Peter also thought upon his Master’s look of love. The Lord followed up the cock’s warning voice with an admonitory look of sorrow, pity, and love. That glance was never out of Peter’s mind so long as he lived. It was far more effectual than ten thousand sermons would have been without the Spirit. The penitent apostle would be sure to weep when he recollected the Saviour’s full forgiveness, which restored him to his former place.
To think that we have offended so kind and good a Lord is more than sufficient reason for being constant weepers. Lord, smite our rocky hearts, and make the waters flow.
—Charles H. Spurgeon
Morning and Evening: Daily Readings (Peabody, MA: Hendrickson Publishers, 2006).
The love of Christ is useful to fit you for the cross, and the greatest sufferings which you may be called to for the sake of Christ. If you have great love to Christ, you will be ready to suffer for Christ with patience and with cheerfulness. The heaviest cross will seem light, disgrace and shame will be accounted honor, losses will be esteemed gains, and pains, pleasures, or at least privileges. Prisons will seem like palaces, and death will be accounted life. O how have some run to the stake, and embraced the flames of fire kindled to burn them, when they have felt the fire of love to Christ burning strongly within them!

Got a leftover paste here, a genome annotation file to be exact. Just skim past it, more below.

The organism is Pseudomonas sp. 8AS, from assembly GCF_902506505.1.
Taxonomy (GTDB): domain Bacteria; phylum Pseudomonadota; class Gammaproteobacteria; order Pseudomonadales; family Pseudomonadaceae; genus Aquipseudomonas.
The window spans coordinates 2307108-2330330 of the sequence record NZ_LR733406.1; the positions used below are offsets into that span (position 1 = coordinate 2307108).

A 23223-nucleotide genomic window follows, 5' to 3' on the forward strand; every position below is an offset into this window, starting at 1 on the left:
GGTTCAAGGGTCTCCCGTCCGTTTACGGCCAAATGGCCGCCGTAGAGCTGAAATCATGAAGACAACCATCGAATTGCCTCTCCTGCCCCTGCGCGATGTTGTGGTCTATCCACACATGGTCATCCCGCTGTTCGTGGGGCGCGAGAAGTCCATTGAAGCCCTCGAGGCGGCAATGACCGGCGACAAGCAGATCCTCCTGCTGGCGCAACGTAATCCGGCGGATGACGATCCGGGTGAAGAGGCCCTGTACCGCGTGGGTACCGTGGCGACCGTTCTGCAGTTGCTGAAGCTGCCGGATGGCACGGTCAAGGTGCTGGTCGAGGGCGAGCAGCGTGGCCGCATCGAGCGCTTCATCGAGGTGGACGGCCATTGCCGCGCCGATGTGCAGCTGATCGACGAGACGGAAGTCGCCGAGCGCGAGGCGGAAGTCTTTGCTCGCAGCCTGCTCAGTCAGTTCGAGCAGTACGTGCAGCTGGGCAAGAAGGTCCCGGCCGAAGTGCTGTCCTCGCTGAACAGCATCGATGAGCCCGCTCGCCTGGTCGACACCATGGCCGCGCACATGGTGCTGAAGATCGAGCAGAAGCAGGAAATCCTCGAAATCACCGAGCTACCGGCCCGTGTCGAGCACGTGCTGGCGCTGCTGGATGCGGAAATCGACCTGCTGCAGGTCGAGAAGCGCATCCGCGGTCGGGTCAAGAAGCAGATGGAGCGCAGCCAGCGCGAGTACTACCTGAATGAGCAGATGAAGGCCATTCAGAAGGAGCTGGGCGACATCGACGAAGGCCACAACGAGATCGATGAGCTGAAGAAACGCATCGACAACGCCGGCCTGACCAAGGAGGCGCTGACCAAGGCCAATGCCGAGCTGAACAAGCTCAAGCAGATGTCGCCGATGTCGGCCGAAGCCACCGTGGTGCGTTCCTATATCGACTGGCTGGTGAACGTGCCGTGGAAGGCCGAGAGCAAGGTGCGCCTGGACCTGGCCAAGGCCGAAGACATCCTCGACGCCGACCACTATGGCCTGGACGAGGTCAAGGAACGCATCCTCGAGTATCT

Thus this love is useful in life. The love of Christ is also useful at death.
Its strength will put a beauty upon the aspect of death which seems so grim and terrible to most. If you have much love to Christ, you will look upon death as Christ’s messenger, sent for you to bring you out of the dark prison of the world and body, and to convey you into the mansions of glory, where your dear Lord is, and you will not be unwilling to leave the world that you may live with Christ.